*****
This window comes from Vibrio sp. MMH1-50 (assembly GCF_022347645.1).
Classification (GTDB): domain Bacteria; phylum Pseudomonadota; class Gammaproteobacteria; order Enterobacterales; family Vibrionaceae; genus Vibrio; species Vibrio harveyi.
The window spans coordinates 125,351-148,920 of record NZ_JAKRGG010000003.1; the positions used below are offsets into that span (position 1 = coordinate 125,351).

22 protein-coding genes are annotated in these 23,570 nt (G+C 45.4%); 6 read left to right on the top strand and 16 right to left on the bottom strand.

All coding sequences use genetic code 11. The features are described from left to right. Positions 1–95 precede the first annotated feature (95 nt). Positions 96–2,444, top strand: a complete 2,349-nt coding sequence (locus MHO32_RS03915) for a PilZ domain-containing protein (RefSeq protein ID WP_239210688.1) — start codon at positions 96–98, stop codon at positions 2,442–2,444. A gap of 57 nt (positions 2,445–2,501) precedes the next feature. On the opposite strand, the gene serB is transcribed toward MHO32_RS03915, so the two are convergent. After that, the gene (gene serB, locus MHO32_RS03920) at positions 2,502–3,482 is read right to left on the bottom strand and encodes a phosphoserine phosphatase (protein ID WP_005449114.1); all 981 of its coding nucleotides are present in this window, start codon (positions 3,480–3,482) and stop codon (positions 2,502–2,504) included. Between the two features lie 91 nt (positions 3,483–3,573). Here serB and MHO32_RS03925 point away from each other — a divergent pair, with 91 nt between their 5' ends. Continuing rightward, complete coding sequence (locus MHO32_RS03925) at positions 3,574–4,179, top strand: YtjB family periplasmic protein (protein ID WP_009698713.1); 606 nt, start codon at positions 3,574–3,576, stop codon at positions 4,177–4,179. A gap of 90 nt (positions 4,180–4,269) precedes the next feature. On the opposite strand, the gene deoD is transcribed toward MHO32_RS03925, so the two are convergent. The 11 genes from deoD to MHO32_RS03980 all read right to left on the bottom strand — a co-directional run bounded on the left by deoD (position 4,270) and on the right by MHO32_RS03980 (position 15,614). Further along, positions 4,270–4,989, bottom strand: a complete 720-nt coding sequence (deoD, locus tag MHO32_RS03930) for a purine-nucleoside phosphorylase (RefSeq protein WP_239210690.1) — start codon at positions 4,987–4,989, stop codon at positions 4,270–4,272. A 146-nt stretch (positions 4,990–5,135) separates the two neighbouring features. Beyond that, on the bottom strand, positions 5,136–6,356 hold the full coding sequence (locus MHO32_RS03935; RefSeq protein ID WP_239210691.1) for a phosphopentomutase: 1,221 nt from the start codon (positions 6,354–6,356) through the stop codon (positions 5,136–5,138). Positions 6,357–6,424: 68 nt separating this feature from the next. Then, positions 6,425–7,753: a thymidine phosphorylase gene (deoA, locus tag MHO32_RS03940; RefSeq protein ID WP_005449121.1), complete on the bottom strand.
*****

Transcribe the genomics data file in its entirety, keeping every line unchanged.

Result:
This window comes from Vibrio sp. MMH1-50 (assembly GCF_022347645.1).
Classification (GTDB): domain Bacteria; phylum Pseudomonadota; class Gammaproteobacteria; order Enterobacterales; family Vibrionaceae; genus Vibrio; species Vibrio harveyi.
The window spans coordinates 125,351-148,920 of record NZ_JAKRGG010000003.1; the positions used below are offsets into that span (position 1 = coordinate 125,351).

22 protein-coding genes are annotated in these 23,570 nt (G+C 45.4%); 6 read left to right on the top strand and 16 right to left on the bottom strand.

All coding sequences use genetic code 11. The features are described from left to right. Positions 1–95 precede the first annotated feature (95 nt). Positions 96–2,444, top strand: a complete 2,349-nt coding sequence (locus MHO32_RS03915) for a PilZ domain-containing protein (RefSeq protein ID WP_239210688.1) — start codon at positions 96–98, stop codon at positions 2,442–2,444. A gap of 57 nt (positions 2,445–2,501) precedes the next feature. On the opposite strand, the gene serB is transcribed toward MHO32_RS03915, so the two are convergent. After that, the gene (gene serB, locus MHO32_RS03920) at positions 2,502–3,482 is read right to left on the bottom strand and encodes a phosphoserine phosphatase (protein ID WP_005449114.1); all 981 of its coding nucleotides are present in this window, start codon (positions 3,480–3,482) and stop codon (positions 2,502–2,504) included. Between the two features lie 91 nt (positions 3,483–3,573). Here serB and MHO32_RS03925 point away from each other — a divergent pair, with 91 nt between their 5' ends. Continuing rightward, complete coding sequence (locus MHO32_RS03925) at positions 3,574–4,179, top strand: YtjB family periplasmic protein (protein ID WP_009698713.1); 606 nt, start codon at positions 3,574–3,576, stop codon at positions 4,177–4,179. A gap of 90 nt (positions 4,180–4,269) precedes the next feature. On the opposite strand, the gene deoD is transcribed toward MHO32_RS03925, so the two are convergent. The 11 genes from deoD to MHO32_RS03980 all read right to left on the bottom strand — a co-directional run bounded on the left by deoD (position 4,270) and on the right by MHO32_RS03980 (position 15,614). Further along, positions 4,270–4,989, bottom strand: a complete 720-nt coding sequence (deoD, locus tag MHO32_RS03930) for a purine-nucleoside phosphorylase (RefSeq protein WP_239210690.1) — start codon at positions 4,987–4,989, stop codon at positions 4,270–4,272. A 146-nt stretch (positions 4,990–5,135) separates the two neighbouring features. Beyond that, on the bottom strand, positions 5,136–6,356 hold the full coding sequence (locus MHO32_RS03935; RefSeq protein ID WP_239210691.1) for a phosphopentomutase: 1,221 nt from the start codon (positions 6,354–6,356) through the stop codon (positions 5,136–5,138). Positions 6,357–6,424: 68 nt separating this feature from the next. Then, positions 6,425–7,753: a thymidine phosphorylase gene (deoA, locus tag MHO32_RS03940; RefSeq protein ID WP_005449121.1), complete on the bottom strand.